He made his way home and inserted his door key into the lock mentally preparing himself. “Mary, could you come in here please? I’ve got something to tell you”.
There was no answering voice in return. Mr. Williams dashed over the threshold of their new build house and called again “Mary, Mary where are you?”. The frantic appeal of his cry echoed the churning of his stomach at the thought of disclosing his distressing news.
He wandered into their sitting room where Mary usually sat, in her favourite armchair with a crossword or the radio for company. She detested tv or the gogglebox as she called it. She was old before her time, in his eyes. The years of infertility had taken their toll.
She wasn’t there and the paper sat on the side table, pen on top, crossword completed. This was unlike her. She wasn’t agoraphobic as such but she didn’t really like going out if she could avoid it. They even had their groceries delivered.
Mr. Williams went into the kitchen and the utility room and the conservatory, no sign of her. Deciding she had gone upstairs for a nap he went into the bedroom but despite her indentation on the sheets she was not there either.
He spent five minutes searching the entire house. It was a compact new build on a new estate. They hadn’t lived there long. Luckily they had managed to sell their house and downsize to this before he had got the push at work.
He was starting to get worried that she was nowhere to be seen when he heard her key in the lock. “John, I’m home!”. “Why are you home so early?”. “Were you worried about me?”.
John Williams went downstairs reluctantly and met his wife in the living room. She stood there, coat over her arm, looking at him quizzically. “Why are you home darling?”, “aren’t you feeling well?”. “I’m fine ” he said brusquely.
“Look Mary, sit down, there’s something I need to tell you”. “Oh, John, can’t it wait? Don’t you want to know where I’ve been” she said excitedly. She looked more animated than he had seen her in years. Without giving him time to answer she rushed on “I’ve been next door. New people have moved in. I went to see if they needed any help. It’s strange, it’s not like me I know but I heard their dog barking and I had the sudden impulse to go and introduce myself”.
” A dog? ” he said. “Fantastic, be barking all night and leaving steaming piles everywhere we look”. “Don’t be like that John, he’s a lovely little thing. Yorkshire terrier cross, ever so good-natured and seemed very well housetrained”she said. He gazed at his wife, who was this smiling imposter and what had she done with his Mary?. She looked so happy, how could he tell her now?.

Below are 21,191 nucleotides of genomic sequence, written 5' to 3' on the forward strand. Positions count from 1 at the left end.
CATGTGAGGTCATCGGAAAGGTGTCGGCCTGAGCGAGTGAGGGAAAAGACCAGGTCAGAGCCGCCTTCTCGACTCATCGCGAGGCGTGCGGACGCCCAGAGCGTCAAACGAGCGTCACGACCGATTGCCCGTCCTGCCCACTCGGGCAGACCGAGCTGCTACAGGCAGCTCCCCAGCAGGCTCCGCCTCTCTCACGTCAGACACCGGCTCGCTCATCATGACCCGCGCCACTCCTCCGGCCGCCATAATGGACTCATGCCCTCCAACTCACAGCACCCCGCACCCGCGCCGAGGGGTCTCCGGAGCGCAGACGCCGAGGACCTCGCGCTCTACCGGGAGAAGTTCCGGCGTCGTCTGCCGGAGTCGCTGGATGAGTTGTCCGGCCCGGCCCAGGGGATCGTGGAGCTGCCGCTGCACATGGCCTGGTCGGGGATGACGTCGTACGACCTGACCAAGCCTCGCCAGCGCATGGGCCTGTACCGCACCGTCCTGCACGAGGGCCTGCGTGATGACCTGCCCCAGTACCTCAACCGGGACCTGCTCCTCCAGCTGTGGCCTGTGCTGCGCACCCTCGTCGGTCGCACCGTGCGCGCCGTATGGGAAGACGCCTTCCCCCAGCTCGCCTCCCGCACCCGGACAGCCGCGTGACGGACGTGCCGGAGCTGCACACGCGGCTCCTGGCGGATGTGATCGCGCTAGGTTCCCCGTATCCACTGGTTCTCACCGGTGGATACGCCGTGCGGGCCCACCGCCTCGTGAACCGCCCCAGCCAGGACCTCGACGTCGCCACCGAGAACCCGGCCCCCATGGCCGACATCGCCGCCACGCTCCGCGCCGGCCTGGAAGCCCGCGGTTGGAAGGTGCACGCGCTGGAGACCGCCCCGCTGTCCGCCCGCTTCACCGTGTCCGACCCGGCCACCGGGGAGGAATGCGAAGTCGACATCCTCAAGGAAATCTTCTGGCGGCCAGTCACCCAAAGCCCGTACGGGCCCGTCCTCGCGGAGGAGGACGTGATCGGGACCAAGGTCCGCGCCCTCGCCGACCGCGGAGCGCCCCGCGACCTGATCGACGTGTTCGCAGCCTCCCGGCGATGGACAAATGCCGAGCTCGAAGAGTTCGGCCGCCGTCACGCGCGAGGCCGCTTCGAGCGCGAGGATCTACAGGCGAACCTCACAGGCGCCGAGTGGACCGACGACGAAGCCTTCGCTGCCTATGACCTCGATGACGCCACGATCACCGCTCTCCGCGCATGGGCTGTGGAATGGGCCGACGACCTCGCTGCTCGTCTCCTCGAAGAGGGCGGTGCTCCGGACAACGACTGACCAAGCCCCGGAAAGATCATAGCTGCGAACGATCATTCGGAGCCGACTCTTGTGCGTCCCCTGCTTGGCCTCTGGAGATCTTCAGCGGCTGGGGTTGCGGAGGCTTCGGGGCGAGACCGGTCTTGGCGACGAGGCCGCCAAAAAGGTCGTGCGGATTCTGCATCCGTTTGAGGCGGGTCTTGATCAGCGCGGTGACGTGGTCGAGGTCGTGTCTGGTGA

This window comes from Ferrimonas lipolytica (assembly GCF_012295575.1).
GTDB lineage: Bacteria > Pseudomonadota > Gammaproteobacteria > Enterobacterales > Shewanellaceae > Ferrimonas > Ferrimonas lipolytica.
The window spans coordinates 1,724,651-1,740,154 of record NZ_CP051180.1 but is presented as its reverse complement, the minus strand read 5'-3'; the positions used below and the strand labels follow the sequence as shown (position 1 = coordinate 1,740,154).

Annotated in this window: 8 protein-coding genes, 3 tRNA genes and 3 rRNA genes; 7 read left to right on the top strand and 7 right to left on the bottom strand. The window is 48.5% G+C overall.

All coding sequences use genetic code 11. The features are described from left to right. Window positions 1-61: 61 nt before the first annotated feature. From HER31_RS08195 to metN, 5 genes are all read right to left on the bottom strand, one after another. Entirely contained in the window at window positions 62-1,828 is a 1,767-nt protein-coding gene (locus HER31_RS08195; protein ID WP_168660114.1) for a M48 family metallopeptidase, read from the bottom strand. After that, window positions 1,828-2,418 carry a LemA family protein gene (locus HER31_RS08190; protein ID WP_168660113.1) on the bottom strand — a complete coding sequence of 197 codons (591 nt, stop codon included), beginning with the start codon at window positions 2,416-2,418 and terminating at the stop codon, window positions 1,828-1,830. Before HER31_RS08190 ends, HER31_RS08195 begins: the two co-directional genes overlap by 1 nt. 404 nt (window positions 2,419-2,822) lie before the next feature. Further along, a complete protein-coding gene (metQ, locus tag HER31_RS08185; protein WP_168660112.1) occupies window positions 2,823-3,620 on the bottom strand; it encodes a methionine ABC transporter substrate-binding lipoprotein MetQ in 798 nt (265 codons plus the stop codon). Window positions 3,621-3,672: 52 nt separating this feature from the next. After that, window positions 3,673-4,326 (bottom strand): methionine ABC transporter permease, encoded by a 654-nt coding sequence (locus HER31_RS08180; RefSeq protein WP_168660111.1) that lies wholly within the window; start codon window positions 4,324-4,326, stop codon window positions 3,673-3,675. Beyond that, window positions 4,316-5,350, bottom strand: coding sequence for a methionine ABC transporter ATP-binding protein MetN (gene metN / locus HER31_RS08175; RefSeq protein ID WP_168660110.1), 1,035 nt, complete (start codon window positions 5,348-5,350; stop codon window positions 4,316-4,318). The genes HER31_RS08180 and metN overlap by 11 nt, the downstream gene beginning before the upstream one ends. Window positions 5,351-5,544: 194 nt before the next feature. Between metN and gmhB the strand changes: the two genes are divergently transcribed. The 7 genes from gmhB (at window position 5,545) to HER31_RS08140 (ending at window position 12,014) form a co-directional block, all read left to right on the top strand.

His time in the rundown office seemed a lifetime away as he studied her. Did she really have to know right now? He didn’t want to spoil the mood so he found himself agreeing “Yes, I started feeling rough after this morning’s staff meeting so I made my excuses and left. I doubt they’ll even miss me”.
“I’ll go and lie down for a bit I think”. He slowly went upstairs and sat on the edge of their bed. Suddenly the room seemed so beige. It had been the show home so they had got a huge discount on it but they’d had to take the fixtures and fittings it came with.
He steepled his fingers under his chin and thought. Time was what he needed. Time to plan his next move and think about what he wanted before he discussed it with Mary. She came into the room with a tray balancing a glass of water and a packet of painkillers. “I assume it’s your usual migraine, do you want me to draw the curtains?”.
“Yes please Mary. I’ll try to get some shuteye” he replied, reclining on the bed. He closed his eyes. She pulled the curtains to and tiptoed softly out of the room. He sat up again and opened his eyes. He pulled the letter out of his pocket and read it again, looking for further clues. Why did it have to be so cloak and dagger? Why couldn’t things be straightforward? he thought. With that came the realisation if these people had his address they likely had his phone number and could have phoned any time, Mary picking up the phone. He shuddered inwardly. He wasn’t necessarily ashamed of his past life but he would rather be the one to tell her than some uncaring stranger.
Till next time.
(If you haven’t already it would be helpful to read my post “A case of mistaken identity” as that is the origin of this tale. It was meant to be a one-off short story but someone asked if I had any plans to continue it so I decided to see where his story might go.).